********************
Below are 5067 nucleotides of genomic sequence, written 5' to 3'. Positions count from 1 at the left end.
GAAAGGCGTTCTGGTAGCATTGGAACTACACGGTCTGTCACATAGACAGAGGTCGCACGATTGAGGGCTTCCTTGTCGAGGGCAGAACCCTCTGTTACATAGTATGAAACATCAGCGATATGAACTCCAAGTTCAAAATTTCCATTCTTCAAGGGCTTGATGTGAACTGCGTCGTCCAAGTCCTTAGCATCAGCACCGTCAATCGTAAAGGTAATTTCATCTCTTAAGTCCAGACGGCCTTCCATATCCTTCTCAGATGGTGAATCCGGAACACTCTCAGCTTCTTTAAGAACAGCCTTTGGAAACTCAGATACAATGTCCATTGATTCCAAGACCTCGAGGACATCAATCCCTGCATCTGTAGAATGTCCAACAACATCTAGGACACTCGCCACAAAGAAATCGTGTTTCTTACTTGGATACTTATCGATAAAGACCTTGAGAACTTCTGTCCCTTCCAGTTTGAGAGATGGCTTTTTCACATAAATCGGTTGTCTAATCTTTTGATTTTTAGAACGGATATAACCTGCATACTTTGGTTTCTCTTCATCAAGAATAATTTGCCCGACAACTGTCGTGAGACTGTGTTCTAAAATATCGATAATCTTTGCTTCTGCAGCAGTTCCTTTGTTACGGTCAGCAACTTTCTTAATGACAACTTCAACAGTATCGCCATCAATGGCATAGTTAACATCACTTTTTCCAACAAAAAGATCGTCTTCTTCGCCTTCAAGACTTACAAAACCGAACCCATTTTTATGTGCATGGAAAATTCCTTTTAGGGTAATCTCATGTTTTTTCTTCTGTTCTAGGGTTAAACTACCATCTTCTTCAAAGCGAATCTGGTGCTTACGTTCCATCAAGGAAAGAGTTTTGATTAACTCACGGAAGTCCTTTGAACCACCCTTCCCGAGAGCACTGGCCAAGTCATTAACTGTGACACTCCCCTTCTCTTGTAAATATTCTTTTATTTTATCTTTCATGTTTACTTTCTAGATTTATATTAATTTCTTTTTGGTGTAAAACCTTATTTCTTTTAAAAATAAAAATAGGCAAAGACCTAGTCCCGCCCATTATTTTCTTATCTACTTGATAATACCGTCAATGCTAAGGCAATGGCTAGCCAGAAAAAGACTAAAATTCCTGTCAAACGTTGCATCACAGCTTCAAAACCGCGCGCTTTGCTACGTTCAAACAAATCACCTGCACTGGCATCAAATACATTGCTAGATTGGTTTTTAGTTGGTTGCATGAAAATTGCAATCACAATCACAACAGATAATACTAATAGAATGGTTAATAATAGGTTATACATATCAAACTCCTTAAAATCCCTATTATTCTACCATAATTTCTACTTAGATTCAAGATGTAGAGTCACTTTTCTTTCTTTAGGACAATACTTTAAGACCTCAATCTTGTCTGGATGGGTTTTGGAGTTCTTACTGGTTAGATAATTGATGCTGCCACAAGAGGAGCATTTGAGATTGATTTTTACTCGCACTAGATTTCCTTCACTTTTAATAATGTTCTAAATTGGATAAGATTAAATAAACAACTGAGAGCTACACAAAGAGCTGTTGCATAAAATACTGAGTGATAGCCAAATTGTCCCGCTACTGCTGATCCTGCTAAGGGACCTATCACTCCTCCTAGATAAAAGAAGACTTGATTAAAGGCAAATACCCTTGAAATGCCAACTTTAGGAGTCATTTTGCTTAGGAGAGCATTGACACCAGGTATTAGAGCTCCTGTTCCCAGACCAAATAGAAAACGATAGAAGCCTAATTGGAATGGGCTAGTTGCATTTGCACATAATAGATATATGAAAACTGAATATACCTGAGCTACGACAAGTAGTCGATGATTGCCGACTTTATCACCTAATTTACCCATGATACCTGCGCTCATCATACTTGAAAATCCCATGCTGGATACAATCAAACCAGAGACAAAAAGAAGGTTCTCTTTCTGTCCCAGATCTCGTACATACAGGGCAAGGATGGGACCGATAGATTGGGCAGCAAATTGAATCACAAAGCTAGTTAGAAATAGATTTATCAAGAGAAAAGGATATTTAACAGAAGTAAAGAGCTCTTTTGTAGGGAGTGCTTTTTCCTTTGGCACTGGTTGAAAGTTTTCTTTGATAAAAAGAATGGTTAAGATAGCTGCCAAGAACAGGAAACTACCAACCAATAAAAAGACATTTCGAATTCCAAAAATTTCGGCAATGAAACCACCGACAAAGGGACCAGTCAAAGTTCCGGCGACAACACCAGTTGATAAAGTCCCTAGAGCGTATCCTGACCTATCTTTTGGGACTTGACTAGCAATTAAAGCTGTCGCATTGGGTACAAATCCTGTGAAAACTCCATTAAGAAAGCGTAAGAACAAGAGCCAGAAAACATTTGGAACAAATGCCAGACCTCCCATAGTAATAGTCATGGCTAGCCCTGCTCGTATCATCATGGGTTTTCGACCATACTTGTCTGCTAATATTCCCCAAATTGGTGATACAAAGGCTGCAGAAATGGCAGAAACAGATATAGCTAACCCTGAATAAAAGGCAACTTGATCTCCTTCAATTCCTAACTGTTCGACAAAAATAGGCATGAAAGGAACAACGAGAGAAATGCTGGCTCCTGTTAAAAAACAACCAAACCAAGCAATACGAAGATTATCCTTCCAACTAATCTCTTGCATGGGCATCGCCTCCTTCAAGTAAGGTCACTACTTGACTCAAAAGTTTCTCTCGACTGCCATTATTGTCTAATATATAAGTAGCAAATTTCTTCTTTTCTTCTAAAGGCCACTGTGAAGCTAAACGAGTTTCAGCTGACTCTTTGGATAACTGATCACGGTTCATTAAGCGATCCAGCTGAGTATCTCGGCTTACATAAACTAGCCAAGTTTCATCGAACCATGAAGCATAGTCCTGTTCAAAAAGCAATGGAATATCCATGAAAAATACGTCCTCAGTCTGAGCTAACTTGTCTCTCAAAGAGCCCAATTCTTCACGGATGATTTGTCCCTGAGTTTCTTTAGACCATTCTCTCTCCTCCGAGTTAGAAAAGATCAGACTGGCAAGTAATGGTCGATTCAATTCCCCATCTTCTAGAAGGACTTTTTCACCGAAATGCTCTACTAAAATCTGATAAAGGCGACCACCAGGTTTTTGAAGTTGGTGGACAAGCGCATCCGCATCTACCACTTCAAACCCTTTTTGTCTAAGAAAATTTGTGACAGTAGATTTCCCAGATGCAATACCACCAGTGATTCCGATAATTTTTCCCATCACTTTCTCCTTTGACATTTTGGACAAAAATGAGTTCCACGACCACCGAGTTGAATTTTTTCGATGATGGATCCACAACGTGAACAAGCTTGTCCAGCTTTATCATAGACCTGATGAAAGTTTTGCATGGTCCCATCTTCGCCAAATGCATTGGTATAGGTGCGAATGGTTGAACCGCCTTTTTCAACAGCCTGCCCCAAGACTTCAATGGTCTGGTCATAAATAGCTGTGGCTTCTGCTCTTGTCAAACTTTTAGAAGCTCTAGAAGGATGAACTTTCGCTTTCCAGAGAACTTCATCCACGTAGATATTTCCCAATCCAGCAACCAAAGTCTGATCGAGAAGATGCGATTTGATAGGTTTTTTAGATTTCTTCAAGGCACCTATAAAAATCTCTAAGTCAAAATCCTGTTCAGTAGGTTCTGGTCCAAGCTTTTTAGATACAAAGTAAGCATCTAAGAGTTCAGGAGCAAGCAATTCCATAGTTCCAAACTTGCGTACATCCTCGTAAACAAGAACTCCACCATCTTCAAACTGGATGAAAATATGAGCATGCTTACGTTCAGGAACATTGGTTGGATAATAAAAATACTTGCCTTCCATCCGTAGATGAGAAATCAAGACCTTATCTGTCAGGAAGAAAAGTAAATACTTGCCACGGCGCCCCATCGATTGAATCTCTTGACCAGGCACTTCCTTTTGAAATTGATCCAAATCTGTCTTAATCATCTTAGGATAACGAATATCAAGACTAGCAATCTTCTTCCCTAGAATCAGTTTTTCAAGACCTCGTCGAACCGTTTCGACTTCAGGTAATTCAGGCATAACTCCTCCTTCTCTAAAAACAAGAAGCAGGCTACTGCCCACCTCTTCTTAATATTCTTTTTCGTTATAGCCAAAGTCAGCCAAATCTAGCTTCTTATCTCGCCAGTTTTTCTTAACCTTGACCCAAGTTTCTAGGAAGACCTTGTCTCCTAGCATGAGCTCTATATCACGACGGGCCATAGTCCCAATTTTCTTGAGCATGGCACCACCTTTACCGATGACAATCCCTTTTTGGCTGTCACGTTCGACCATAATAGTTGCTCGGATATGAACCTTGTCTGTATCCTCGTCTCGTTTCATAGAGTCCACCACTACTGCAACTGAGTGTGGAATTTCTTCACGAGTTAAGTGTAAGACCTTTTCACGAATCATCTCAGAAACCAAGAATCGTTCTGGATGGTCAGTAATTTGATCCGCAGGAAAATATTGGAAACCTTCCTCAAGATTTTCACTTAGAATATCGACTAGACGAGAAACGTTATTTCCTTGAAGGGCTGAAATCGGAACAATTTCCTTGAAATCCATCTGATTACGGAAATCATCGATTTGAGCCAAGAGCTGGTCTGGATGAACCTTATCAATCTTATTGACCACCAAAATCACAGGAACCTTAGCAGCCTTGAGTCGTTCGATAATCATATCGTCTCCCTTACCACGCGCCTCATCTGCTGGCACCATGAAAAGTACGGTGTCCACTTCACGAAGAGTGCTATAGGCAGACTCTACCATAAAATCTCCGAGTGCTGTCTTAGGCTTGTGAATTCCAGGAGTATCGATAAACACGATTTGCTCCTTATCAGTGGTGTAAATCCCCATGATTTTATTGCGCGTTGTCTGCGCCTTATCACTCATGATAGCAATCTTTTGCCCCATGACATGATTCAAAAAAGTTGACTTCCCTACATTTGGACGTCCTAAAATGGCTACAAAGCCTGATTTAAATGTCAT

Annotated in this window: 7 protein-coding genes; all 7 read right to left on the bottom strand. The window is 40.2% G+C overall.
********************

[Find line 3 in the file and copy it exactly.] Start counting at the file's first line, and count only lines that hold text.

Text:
Annotated in this window: 7 protein-coding genes; all 7 read right to left on the bottom strand. The window is 40.2% G+C overall.